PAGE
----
Children's Literature
The legendary Hodag is monster enough to bring a shiver to young readers. Forty feet tall, head of an ox, feet of a bear, etc., the Hodag's "terrible" appearance does not frighten lumberjacks, for he has helped them since the days of Olee Swenson. When hunters come to the forest to catch the Hodag for the zoo, Olee and the other lumberjacks warn him and help him to mislead them. Finally, they have the Hodag frighten the hunters into falling in the trap they have dug for him. The hunters then promise to leave him alone, so he can stay in the forest "where he belonged." Sandford's outstanding black-and-white scenes almost project the storyteller's voice as from an evening fireside. Vivid images of forest, lumberjacks, and above all, the Hodag himself, fill the pages. These are sculpture-like characters produced with varying textures and wood engraving sensibilities on full and double pages and in vignettes. The mythical creature, in particular, exudes the ambiguous aggressive gentleness of Sendak's Wild Things, while a trio of tentative hunters are properly comic with pith helmet and ridiculously inadequate butterfly net. There are added notes of interest from both author and illustrator. 2006, Boyds Mills Press, Ages 4 to 8.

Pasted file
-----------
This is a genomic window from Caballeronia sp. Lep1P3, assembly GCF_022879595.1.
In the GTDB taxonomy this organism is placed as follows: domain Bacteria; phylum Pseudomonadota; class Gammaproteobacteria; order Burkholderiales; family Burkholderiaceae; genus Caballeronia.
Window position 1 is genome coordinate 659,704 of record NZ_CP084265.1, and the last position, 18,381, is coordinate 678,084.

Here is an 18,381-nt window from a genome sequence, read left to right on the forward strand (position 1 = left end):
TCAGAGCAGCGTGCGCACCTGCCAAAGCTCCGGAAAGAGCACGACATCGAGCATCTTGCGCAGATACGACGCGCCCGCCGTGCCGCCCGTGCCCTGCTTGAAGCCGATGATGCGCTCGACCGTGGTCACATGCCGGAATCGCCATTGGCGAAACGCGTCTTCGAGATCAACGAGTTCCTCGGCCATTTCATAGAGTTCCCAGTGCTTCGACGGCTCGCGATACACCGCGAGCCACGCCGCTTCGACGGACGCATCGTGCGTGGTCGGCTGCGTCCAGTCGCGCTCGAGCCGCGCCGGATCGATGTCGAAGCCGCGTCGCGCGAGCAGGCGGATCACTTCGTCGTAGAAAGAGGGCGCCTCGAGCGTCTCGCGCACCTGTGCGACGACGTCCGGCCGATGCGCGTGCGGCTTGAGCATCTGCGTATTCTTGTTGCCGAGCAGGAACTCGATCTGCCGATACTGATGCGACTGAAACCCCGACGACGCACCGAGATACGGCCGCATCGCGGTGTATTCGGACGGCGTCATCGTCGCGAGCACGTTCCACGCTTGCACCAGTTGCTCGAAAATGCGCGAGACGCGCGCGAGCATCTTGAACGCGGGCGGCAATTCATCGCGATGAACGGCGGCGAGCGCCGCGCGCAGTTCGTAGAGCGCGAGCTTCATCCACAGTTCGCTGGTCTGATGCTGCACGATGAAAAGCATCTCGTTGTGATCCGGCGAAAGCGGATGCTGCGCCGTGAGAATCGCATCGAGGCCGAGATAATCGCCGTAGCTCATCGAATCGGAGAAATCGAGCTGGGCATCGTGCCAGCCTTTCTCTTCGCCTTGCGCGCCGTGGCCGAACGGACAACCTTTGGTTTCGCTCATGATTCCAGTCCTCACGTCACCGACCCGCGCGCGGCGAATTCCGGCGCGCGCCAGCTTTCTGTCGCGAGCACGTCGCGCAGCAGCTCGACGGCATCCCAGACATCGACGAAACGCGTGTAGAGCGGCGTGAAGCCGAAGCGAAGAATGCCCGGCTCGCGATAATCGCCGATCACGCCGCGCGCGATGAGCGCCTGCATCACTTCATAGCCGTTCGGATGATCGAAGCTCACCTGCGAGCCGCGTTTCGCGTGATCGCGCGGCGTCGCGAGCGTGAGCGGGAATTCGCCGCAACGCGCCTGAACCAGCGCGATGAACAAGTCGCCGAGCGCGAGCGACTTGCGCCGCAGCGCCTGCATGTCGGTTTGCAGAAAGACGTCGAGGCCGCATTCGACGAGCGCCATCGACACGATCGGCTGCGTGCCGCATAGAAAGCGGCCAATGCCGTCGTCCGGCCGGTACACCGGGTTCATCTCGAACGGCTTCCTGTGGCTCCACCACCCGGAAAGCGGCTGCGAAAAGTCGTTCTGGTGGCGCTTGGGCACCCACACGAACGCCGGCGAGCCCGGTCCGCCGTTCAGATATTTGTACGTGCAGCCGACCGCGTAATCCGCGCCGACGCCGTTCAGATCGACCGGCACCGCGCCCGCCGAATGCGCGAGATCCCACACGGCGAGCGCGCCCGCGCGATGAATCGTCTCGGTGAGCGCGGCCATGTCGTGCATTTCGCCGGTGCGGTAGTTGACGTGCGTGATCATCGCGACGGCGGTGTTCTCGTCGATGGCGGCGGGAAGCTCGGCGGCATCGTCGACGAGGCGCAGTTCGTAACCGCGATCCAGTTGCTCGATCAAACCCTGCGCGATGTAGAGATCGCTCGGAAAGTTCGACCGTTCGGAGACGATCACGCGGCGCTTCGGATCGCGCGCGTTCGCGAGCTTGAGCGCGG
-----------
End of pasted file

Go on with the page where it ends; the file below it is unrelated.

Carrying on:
—Ken Marantz and Sylvia Marantz
School Library Journal
Gr 2-4-Traditional Northwoods characters populate this original story. The gentle Hodag has the "head of an ox, feet of a bear, back of a dinosaur, and tail of an alligator." In this adventure, Olee Swenson and his fellow lumberjacks must think of clever ways to save him from the animal catchers who have come to take him to the zoo. These strong, macho guys conscientiously consider the feelings of the Hodag and the inhumanity of putting a wild animal in captivity. In contrast, the city slickers are three times outsmarted and outmaneuvered by the lumberjacks and sent home empty-handed. The black-and-white prints, full and double-page, enhance the woodsy tale with a style that places the adventure at the turn of the 20th century. The animal catchers are stylishly dressed in vests and knickers, and topped off with pith helmets or bowlers. With their nets and other essentials for catching a wild animal, they have a slight resemblance to Teddy Roosevelt on safari. The lumberjacks, practically clad in boots and wooly hats, look right at home in the great outdoors. The monotone prints create good texture for both the hairy Hodag and the bearded woodsmen. This story will be enjoyed both as a read-aloud and a read-alone.-Carolyn Janssen, Public Library of Cincinnati and Hamilton County, OH Copyright 2006 Reed Business Information.
Kirkus Reviews